Movie Review

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The Big Green

reviewed by Dr. Barbara Mack Ph.D.

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Self-Help Parent Meter (Scale based on PG-13 films)
0 = Little or none      5 = Great amount or highly

Sex: (1)
Profanity: (1)
Violence: (1)
Fright: (3)

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"The Big Green" (PG) is about soccer, underdogs and hope. Although the story is not original, its messages are positive, and children will like it. When the new British teacher, Anna Montgomery (Olivia d'Abo), arrives at the Elma, Texas two-room school house, she finds a hostile group of students. They are neither motivated to learn, nor hopeful about their futures. After failing to get their attention in the traditional way, she tries something new. She teaches them soccer. Although the children are just learning to play, Anna urges them to play in a league against teams from the "big city." The town's sheriff, Tom Palmer (Steve Guttenberg), agrees to help Anna coach the team, named The Big Green, after the field where they play.

At their first game, The Big Green looks like a motley crew compared to their opponent, the Knights. The Big Green is composed of children of various sizes, shapes and sexes--none of whom own a uniform. The Knights, big boys with shiny uniforms, are led to an easy victory by their ruthless coach, Jay Huffer (Jay O. Sanders). The Big Green team is discouraged with the loss and with their lives. Two of best players have problems at home. Kate (Jessie Robertson) has divorced parents and an alcoholic father, while Juan's (Anthony Esquivel) mother is an illegal alien. Anna encourages the children to keep practicing and to focus on teamwork. When the children's parents get interested in the game, the team tries harder. As they begin to win, the whole town pulls together with civic pride to help the children reach toward the championship game against their old rival, the Knights.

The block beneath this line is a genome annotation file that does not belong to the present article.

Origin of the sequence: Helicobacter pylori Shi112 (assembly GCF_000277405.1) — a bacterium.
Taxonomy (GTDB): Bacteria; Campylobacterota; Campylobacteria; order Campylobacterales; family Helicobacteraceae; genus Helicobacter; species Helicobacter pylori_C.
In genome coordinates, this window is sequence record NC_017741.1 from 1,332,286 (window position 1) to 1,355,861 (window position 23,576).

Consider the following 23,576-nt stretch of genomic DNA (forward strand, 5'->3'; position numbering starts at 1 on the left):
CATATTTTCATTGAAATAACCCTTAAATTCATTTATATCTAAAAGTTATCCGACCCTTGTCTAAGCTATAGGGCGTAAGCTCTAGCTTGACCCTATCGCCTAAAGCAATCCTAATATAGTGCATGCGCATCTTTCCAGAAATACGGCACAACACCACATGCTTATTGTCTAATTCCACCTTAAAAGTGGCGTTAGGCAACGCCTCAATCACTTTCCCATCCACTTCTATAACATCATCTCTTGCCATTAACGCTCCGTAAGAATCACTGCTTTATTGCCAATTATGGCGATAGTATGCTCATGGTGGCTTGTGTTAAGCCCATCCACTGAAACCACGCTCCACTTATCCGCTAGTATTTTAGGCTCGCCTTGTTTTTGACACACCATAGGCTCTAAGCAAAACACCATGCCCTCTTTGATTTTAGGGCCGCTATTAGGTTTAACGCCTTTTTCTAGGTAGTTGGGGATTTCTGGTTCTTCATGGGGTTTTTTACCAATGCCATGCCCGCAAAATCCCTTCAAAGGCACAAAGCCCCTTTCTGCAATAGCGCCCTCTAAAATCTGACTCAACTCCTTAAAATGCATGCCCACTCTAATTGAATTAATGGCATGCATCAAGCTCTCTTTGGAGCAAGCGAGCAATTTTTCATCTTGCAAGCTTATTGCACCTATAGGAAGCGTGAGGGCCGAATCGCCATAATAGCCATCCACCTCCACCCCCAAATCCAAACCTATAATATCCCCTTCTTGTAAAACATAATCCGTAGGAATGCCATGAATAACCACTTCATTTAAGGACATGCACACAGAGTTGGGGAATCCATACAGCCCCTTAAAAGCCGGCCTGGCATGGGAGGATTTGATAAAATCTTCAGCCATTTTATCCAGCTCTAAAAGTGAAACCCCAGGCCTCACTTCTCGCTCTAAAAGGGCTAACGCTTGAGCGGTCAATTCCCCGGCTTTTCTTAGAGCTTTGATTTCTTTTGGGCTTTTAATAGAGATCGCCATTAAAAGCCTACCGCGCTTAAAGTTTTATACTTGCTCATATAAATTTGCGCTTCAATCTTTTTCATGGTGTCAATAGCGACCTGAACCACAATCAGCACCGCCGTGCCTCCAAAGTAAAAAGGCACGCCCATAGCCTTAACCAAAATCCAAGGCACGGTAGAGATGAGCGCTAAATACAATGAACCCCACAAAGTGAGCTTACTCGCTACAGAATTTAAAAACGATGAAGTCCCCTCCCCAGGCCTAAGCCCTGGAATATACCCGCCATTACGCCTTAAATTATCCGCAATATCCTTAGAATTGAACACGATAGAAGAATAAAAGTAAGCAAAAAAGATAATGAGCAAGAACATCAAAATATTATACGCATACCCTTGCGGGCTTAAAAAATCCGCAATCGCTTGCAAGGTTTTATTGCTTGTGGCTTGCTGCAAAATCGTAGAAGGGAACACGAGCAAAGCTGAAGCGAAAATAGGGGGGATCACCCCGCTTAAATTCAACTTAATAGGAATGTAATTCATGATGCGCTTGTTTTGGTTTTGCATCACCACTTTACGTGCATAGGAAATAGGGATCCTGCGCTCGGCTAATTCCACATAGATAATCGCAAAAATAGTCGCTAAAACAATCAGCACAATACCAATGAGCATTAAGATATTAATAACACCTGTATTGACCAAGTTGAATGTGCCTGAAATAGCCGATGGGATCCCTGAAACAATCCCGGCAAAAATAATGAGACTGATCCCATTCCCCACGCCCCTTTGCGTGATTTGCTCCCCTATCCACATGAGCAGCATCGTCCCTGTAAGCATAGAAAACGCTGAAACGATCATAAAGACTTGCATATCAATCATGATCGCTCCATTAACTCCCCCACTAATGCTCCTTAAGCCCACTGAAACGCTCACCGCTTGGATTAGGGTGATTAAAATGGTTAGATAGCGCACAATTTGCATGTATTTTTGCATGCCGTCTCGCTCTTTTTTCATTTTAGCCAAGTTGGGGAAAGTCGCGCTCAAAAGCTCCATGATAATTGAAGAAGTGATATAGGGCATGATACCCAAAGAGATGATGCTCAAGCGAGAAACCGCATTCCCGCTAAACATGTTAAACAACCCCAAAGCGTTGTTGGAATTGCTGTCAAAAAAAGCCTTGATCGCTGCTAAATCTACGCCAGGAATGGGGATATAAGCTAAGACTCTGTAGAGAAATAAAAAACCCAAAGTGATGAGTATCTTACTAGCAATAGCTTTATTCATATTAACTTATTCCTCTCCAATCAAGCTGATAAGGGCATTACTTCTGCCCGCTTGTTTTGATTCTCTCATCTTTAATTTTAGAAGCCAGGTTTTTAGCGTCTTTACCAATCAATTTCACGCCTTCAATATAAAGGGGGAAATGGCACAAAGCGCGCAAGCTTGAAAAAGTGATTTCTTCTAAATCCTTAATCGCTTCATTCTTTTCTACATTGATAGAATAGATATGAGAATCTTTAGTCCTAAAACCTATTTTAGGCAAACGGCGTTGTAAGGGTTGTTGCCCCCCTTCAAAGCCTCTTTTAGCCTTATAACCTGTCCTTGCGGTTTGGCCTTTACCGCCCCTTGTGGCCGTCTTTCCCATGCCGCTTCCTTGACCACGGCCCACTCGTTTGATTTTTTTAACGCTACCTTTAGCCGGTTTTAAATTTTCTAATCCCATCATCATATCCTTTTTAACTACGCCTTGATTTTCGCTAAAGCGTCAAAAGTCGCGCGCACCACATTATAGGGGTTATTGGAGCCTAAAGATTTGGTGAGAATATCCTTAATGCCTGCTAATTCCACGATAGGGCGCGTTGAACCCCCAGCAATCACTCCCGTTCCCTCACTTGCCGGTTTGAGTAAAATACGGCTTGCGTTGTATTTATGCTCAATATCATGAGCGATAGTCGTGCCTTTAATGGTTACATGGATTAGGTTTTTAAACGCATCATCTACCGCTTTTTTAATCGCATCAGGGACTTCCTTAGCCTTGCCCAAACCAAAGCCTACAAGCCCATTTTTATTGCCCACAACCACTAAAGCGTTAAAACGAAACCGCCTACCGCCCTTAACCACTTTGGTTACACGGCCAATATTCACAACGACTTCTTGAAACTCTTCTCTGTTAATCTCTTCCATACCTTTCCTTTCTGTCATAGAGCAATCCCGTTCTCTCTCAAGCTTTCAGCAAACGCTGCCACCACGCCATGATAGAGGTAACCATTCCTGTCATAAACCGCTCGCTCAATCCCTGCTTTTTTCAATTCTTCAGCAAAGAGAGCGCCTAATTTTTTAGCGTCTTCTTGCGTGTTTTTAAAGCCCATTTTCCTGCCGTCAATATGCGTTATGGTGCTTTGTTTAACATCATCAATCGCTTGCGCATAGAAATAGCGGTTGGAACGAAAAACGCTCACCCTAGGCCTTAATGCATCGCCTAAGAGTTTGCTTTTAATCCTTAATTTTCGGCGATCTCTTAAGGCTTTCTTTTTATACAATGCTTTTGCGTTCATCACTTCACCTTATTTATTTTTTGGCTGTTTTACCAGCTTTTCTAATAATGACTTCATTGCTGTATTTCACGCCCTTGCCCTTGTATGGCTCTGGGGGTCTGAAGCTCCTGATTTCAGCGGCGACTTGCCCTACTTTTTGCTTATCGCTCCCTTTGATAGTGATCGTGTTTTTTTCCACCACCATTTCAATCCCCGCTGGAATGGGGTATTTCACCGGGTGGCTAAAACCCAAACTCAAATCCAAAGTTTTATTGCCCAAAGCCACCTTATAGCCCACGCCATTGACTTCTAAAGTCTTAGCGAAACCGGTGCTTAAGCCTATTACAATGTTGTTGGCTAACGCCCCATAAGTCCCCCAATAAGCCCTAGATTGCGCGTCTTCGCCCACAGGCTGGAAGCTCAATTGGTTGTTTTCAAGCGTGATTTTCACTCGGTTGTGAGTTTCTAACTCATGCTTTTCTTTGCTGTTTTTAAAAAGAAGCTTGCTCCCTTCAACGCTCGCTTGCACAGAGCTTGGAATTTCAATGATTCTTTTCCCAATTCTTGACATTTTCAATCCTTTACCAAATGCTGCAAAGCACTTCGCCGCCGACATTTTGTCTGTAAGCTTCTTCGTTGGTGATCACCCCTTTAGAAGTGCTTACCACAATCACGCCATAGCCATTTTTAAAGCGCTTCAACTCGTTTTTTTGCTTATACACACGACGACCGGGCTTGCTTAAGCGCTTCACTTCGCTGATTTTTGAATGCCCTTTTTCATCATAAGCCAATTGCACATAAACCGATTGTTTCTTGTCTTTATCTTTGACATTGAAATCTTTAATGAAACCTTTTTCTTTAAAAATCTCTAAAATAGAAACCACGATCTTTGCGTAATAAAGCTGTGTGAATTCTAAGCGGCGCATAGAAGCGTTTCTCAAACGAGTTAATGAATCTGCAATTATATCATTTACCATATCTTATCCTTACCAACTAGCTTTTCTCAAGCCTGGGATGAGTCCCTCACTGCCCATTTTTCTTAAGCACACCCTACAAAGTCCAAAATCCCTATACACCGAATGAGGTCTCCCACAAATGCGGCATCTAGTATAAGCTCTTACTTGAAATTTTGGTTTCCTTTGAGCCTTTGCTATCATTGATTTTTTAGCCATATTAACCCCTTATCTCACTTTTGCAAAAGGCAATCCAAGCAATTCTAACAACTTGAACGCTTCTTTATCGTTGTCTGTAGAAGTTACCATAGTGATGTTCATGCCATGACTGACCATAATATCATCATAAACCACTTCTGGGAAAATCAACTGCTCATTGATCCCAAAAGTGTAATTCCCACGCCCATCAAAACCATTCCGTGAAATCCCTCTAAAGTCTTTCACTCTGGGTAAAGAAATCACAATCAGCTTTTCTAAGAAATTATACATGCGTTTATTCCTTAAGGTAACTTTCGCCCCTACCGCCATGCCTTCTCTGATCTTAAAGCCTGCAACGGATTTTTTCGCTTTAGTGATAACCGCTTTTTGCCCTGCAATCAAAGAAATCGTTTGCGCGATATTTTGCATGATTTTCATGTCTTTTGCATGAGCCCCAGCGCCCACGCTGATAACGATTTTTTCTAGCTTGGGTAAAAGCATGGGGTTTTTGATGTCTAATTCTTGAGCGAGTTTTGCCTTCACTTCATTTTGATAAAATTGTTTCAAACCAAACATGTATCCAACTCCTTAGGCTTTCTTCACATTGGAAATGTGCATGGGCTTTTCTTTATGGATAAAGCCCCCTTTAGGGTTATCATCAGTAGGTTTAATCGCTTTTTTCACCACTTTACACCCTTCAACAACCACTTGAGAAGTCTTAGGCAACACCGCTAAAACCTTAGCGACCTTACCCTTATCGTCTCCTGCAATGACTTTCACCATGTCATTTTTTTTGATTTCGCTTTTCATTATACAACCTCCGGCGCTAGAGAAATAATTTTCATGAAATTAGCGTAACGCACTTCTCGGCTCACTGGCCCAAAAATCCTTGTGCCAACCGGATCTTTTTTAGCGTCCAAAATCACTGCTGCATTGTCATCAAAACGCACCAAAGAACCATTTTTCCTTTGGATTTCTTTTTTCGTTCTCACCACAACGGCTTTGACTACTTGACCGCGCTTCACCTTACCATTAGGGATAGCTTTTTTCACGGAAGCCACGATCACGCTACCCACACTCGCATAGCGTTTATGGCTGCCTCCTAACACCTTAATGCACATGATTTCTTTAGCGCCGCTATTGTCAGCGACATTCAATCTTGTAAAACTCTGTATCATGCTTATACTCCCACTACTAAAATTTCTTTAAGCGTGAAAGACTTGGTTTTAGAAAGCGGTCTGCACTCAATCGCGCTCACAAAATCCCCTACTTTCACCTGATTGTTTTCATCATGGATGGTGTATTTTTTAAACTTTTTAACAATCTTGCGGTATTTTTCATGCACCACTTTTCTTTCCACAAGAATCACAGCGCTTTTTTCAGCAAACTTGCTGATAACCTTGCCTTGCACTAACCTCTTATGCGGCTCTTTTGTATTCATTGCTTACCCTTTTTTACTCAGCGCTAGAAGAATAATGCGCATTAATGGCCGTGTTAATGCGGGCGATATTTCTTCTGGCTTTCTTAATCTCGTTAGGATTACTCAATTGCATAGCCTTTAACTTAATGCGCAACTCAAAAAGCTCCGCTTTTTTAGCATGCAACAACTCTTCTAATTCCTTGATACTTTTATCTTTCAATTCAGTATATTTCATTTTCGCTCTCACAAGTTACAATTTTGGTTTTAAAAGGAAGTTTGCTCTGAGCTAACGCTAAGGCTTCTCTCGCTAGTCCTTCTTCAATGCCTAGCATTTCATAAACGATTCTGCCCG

"The Big Green" is about an underdog becoming a winner. It is a theme that has great appeal to children, for they relate to the "little guy." The film's message that hard work and persistence bring success, is one of hope--the American Dream. This dream is being destroyed for many of our youth. Messages like this in the media help parents to give their children a sense of optimism. This is also a film about competition in sports. Anna tells the children that team playing is more important than winning, while the Knights coach tells the boys to "go for the kill." In children's sports today, there still are parents and coaches who give the children the impression that winning is critical. That attitude is not helpful to kids. Children need to understand that they can reap great rewards from being part of a team, even though they may not win the game.

The girls in "The Big Green" are portrayed as equally good players as the boys. A little boy is given a chance to play, and he does well. A boy whose mother is an illegal alien is accepted by the other children, while she eventually applies for citizenship. All the children find acceptance and are given the chance to succeed. What a nice image for our child viewer. Although adults and adolescents will probably find "The Big Green" to be quite predictable, younger children will enjoy it and will benefit from its positive messages.

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